THERE are certain events in the history of the State that continue to engage, concern, challenge and even shame us.
They include, of course, the connivance between Church and State that facilitated the gross abuse of children. That, at least, has been recognised and addressed — albeit imperfectly — within a system of restitution.
What has been ignored or neglected is an historic anomaly that discriminates overwhelmingly against older women who were forced to leave employment because of the notorious “marriage bar” and who now find themselves without a full pension as a result.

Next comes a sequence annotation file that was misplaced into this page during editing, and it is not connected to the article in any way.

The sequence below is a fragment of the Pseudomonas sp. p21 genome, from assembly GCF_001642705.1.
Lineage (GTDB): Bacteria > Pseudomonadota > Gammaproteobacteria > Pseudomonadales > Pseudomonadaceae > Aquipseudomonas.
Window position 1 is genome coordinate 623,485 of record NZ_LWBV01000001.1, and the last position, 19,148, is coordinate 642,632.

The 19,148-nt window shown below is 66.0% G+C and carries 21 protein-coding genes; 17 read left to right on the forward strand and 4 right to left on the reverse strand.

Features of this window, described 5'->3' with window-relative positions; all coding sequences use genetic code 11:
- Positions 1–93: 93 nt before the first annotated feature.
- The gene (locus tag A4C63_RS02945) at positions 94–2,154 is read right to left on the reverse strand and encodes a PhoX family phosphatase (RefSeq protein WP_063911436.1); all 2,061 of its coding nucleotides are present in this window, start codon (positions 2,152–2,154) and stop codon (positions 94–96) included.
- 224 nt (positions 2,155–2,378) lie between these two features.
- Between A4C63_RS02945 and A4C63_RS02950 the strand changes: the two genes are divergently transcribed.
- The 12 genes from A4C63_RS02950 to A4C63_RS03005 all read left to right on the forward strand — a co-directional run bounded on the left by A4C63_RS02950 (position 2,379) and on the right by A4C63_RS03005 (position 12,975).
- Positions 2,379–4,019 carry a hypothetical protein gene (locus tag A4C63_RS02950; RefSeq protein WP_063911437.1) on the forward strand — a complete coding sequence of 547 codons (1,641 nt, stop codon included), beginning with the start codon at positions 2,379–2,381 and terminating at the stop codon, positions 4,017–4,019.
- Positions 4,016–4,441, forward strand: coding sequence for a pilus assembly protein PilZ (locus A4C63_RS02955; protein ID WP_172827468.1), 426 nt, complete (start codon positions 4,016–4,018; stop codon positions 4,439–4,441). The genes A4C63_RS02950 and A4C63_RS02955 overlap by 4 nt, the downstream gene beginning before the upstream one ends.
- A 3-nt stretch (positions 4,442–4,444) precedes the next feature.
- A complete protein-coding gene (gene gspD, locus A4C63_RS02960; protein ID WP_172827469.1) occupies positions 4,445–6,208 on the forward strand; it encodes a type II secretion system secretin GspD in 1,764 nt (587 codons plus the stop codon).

While a scheme introduced in 1994 went a long way to increase the rights of homemakers by making it easier for them to qualify for a contributory state pension, there are still a generation of women who have been forgotten about. They are precluded from the scheme and are either on reduced pensions or do not have enough contributions to qualify for a full rate.
When challenged on this in the Dáil last May, former taoiseach Enda Kenny pointed to the €300m cost of making things right. It looks like Leo Varadkar and his finance minister, Paschal Donohoe, are of similar mind.
Failing to address the issue not only discriminates against these women but fails to recognise their significant contribution to society. €300m is a small price to pay for equality.
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